That’s all it is, now you will see what I mean when I dislike huge code bases, as in algebra we factor the code down to small sensible units. Weird in code it’s called re-factor, but essentially it’s factoring.
The other thing to consider is types (like i32 or MyStruct etc.) These should be something and something that is unique and has a particular purpose, easily understood.
Then traits, these are traits of a type, so a vector of some stuff may need to be sorted, so say a vector of u64 integers. For the vector sort to work, it will demand the type is order-able, or can be ordered. This generally means defining a less than function. This less than function is part of the order-able trait. so the function can say, hey I am a vector sort function and I demand the types in the vector have the order-able trait defined, so I can know when I order them then they behave as the designer of the type has allowed for.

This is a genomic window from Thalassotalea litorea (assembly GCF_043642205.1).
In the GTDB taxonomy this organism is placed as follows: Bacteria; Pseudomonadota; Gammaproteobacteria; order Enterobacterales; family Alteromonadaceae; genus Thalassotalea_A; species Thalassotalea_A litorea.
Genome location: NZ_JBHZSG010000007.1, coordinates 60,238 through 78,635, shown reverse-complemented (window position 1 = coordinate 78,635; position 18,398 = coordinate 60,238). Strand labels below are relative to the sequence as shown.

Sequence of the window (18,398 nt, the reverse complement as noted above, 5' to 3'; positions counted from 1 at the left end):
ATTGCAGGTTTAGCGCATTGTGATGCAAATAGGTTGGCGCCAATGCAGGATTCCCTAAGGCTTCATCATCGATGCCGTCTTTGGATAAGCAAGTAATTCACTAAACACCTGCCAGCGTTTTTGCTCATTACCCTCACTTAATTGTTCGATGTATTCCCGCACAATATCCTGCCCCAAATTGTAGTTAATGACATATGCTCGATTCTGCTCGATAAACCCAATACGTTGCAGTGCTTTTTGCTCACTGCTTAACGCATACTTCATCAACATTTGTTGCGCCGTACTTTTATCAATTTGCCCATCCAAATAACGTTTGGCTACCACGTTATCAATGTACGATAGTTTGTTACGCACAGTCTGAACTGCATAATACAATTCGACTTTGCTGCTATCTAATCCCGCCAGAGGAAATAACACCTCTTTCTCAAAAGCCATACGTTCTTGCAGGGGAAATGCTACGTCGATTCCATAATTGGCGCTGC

People go trait mad, but like algebraic methods you do not need many, possibly 12-18 to satisfy nearly all of maths.
We will also have serialisable traits for types we wish to serialise and send over the network to be de-serialised (or parsed) at the other side.
So lots of power, but keep code small and traits minimal and valid and then things fall in to place. It’s hard but should be as the code is begging you to find the fundamental algorithm/function to express clearly your intent. Doing that is hard but surprisingly liberating as you factor down the mess into a stunning small and reusable algorithm that does exactly what it should and has a clear name.
Lots of fun, but not under time pressure